The lighter side of living with pain – chronic or otherwise

Last week, I attended the launch of Stella MacLean’s latest book “A Child Changes Everything.”

It was very nice listening to her as she shared with the several women (and the few men :)) who attended, about her herself, her writings, where she gets her ideas, and so much more. I started reading her book and it was a hook from the very first chapter. I’m not quite done (I’m a slow reader) but I’m enjoying it. I urge everyone to get it. It’s well worth it.

Stella also spoke of her writing on chronic pain which is not finished yet. I’m not good at quoting people, and though I can’t remember her exact words, it reminded me to see the positive in the negative. Thanks, Stella, your words reminded me how truly blessed I am.

In 1978, my doctor prescribed Phenobarbital for epilepsy and remained seizure-free for 30 years. In 2008, another doctor referred me to an “epileptologist” (the spell check doesn’t even recognize this term), a neurologist who specializes in treating epilepsy.

His main concern: Prolonged use of Phenobarbital puts me at risk for osteoporosis (which is in my family). He believed I most likely outgrew my seizures and recommended that I cut back half a tablet every three months. Stopping suddenly would result in withdrawal seizures.

To say ‘I was afraid’ is putting it mildly. The expression If it’s not broken why fix it? came to mind. After 7 months of deliberation, I started cutting back. In March 2009, I was taking 180 mg/day. Now, I’m down to 45 mg/day. So far so good.

I’m very fortunate. Being seizure-free made it easy to live with epilepsy. I took the medication and forgot about it while others who also take medication still have seizures. Epilepsy is not the only thing I’ve learned to live with. I have vertigo (which is also in my family), and doctors don’t know what triggers the spells; I have arthritis in my legs which often keeps me awake at night (as I write this I have discomfort in both legs); and I can’t eat or drink anything with caffeine (it makes me nauseous). But I’ve learned to be content and very seldom complain about these ‘ailments’.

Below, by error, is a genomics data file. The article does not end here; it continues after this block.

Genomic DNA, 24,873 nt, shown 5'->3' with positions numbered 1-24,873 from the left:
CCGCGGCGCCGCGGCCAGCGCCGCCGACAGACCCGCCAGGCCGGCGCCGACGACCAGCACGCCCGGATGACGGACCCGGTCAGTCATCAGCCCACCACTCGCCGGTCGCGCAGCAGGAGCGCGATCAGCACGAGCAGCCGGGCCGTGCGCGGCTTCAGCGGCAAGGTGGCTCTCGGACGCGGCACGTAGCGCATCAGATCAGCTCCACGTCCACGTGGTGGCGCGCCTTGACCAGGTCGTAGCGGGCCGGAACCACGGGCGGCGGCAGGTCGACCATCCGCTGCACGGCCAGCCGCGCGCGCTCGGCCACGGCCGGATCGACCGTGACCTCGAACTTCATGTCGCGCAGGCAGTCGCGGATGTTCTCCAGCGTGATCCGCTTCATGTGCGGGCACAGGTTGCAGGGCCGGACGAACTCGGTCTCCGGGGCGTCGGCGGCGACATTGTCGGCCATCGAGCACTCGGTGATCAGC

I remember when the doctor told me to stay off the caffeine completely. No dark pop, tea or coffee! I never liked tea or coffee so that part was a breeze.
“What will I would drink instead?” I asked.
“Water’s good for you,” he simply replied.

Ouch! That was hard to swallow—no pun intended.
That’s it? Just plain water???
Oh! And stay away from chocolate too!” he added.

I can just about hear some of you exclaim No Chocolate? I thought he was out of his mind. I can’t live without chocolate, can I? Yes, you can the little voice in my head told me. It bothered me at first and I cheated a few times, quickly realizing that a quick “sweet” fix was not worth feeling sick, and crying wouldn’t cure the problem. I learned to enjoy white chocolate instead. Now, I can hear those same people saying “That’s not chocolate.” When you can’t have the real thing? You better believe it is! 😉

Can I say that these ‘ailments’ have limited me to a certain degree? Not really.

– I can’t go on a roller coaster, or any fast rides that make my head spin (my favourite used to be the Tilt-a-Whirl). But that’s okay. I can still go to the fair and play games, or walk the fair grounds and have a great time.